HH: I’m getting ahead of myself, but you mentioned towards the end of the book there is concern now that Ahmadinejad and the Revolutionary Guard have built a state within a state, one that is advancing, really, a second Islamic Revolution. Can you expand that, Michael Ledeen?

ML: Yeah, this one, there are a lot of scholars who believe this, who believe that there was an easing of the repression for a few years, and that Ahmadinejad and his cohorts who all come from the Revolutionary Guard’s organization, which is one of the more fanatical military wings of the regime, that they decided that this had to be rolled back. And consequently, they are imposing a kind of new terror on the people.

HH: I’m talking with Michael Ledeen, author of the brand new best selling book, The Iranian Time Bomb. I’ve linked it at Hughhewitt.com. I really recommend you get this if you want to know what this conversation is all about. But back up to Ali Khamenei, Michael Ledeen. What are his ambitions, what’s his knowledge of the sort of extent of Iranian terror from Khobar forward?

ML: Well, you have to keep in mind that the Revolutionary Guards, which is the main instruments of assassination overseas and of supporting foreign terrorist organizations like Hezbollah and Islamic Jihad and al Qaeda, that this organization reports directly to Khamenei. It does not go through the government, and it certainly doesn’t go through the regular military. So every major operation that’s undertaken by the Revolutionary Guards goes through Khamenei personally, and is approved by him personally.

HH: So is it fair to say that the Revolutionary Guards is sort of a combination of Gestapo and SS answering directly to the supreme leader?

ML: Yes, I think that’s exactly right, and just like the SS, they swear a personal oath to the supreme leader, and their commander sits in on all the important strategic discussions held by the supreme leader.

HH: Now within the Revolutionary Guards, there are some divisions like the Quds force. I first heard about the Quds force from General Abizaid, oh, a year ago talking about the Iranian incursion into Iraq.

ML: Yeah.

HH: How big, generally, is the RG, and within it, the Quds?

ML: Well, the RG is somewhere between 400,000 and 500,000 people. It’s a pretty big organization. And the Quds is much smaller, because Quds operates only overseas. Quds has no domestic role at all. So that’s why the various Iranians that we’ve been arresting in Iraq and in Afghanistan, and sometimes they get caught in Lebanon, they’re Quds people, because they’re foreign operatives.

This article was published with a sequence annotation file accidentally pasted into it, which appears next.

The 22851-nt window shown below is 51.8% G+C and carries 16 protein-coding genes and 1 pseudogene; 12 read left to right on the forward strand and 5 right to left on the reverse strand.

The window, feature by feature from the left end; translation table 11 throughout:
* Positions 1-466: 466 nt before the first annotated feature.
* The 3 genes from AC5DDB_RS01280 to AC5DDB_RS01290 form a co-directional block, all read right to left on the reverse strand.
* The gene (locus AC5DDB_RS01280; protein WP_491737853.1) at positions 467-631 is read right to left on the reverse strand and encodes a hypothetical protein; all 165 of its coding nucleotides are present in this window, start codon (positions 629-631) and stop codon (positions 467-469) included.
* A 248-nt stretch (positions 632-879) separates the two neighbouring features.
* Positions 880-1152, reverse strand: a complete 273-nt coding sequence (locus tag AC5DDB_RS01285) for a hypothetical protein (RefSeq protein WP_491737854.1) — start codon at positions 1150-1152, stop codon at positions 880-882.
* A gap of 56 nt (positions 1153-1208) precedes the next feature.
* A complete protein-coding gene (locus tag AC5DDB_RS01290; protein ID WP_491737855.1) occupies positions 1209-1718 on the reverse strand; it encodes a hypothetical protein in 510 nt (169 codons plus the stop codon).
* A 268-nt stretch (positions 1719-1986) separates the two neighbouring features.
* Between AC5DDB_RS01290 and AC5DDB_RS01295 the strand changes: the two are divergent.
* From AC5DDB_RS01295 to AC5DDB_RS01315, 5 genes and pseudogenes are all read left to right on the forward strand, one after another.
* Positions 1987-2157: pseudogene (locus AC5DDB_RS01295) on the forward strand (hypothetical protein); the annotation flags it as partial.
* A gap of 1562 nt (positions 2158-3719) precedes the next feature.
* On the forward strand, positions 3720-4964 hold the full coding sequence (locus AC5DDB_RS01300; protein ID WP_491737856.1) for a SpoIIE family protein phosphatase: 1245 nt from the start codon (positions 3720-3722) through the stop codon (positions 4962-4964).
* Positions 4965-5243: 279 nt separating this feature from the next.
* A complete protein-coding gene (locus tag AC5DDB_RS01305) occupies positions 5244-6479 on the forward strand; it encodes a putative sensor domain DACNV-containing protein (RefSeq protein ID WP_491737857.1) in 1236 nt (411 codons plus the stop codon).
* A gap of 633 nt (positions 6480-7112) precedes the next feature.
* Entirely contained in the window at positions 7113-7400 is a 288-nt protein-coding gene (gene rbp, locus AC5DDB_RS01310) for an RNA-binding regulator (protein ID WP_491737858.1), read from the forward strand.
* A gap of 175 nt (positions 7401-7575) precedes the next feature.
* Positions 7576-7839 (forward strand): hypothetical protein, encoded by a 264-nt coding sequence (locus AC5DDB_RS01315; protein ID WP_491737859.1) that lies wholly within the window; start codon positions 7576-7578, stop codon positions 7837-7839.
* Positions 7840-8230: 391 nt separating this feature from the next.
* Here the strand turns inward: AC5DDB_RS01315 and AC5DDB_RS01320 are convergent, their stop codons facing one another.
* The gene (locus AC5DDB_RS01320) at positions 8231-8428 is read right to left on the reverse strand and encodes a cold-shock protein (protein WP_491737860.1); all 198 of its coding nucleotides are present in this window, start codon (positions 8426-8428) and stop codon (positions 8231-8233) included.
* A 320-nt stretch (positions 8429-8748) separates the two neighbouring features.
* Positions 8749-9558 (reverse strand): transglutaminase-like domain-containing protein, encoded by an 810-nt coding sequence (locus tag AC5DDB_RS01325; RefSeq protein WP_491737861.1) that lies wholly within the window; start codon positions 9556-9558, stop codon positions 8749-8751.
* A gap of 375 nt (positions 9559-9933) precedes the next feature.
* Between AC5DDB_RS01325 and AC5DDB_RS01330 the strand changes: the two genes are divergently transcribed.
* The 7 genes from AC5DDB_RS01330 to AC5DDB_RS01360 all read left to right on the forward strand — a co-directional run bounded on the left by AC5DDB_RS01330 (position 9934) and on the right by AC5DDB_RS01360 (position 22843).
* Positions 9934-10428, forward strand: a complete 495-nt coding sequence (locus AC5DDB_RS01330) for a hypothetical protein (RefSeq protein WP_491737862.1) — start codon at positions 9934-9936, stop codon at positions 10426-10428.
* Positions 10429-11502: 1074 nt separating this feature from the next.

HH: Now you refer often in the book, The Iranian Time Bomb, to the senior Mullahs, many of whom are just absolutely ruthless, like Khalkhali and others that you draw quick pen portraits of. What’s the Mullahcracy’s number? How many Mullahs matter?

ML: Well, the easiest way to think about Iran is that it’s a country of between 70 and 80 million people. It’s a very big country. And of these people, probably, well, for sure, 70%, which is to say about 50 million of them, hate the regime. Some of those people are actually Mullahs. Some of them are even grand ayatollahs, like the Ayatollah Montazeri, who’s been under house arrest now for about fifteen years. In fact, what’s always called the holy city of Qom, which is sort of headquarters for the senior ayatollahs, has the lowest participation in elections, and there are upwards of three thousand of these people imprisoned in Qom. So there’s actually a religious opposition to the regime, because they think Khamenei is illegitimate, and they don’t want an Islamic Republic. They want something more like what Iraq has. So I would say that of the Mullahcracy and their non-turban, secular allies, you can probably count, what, 10 million people, something like that.

HH: Okay, and if you’re talking about the government that matters, are we talking a hundred mullahs, or are there five hundred mullahs? How big is the established order that holds this fascist dictatorship together?

ML: No, there’s thousands of mullahs, not hundreds. Thousands.

HH: Okay, that I didn’t know. A key observation, Michael Ledeen, they are to nationalists, but theocrats. You write, “To ask them to think like a nation state is like trying to use negotiations to convince the Pope that he should think of himself as the grand duke of Vatican City rather than the Vicar of Christ on Earth.” You quote Khomeini extensively on this. This was just…I guess I knew this, but I really didn’t. It’s not a nation state.

ML: No, no it’s not. Khomeini has the great line, which is anybody…I’m not here to fight for Iran, I’m here to advance Islam. And anybody who is in it for Iran is a pagan. That’s pretty strong language.

HH: It is. It’s also an insight into what we’re up against, because it’s not going to respond to the typical carrots and sticks that nation states do.

ML: No, so when a Rafsanjani or an Ahmadinejad says we’re going to bomb Israel as soon as we get atomic bombs, and even if the Israelis respond in kind, so what? Suppose they wipe us all out? We would have killed half the Jews, and there’ll still be more than a billion Muslims.

– – – –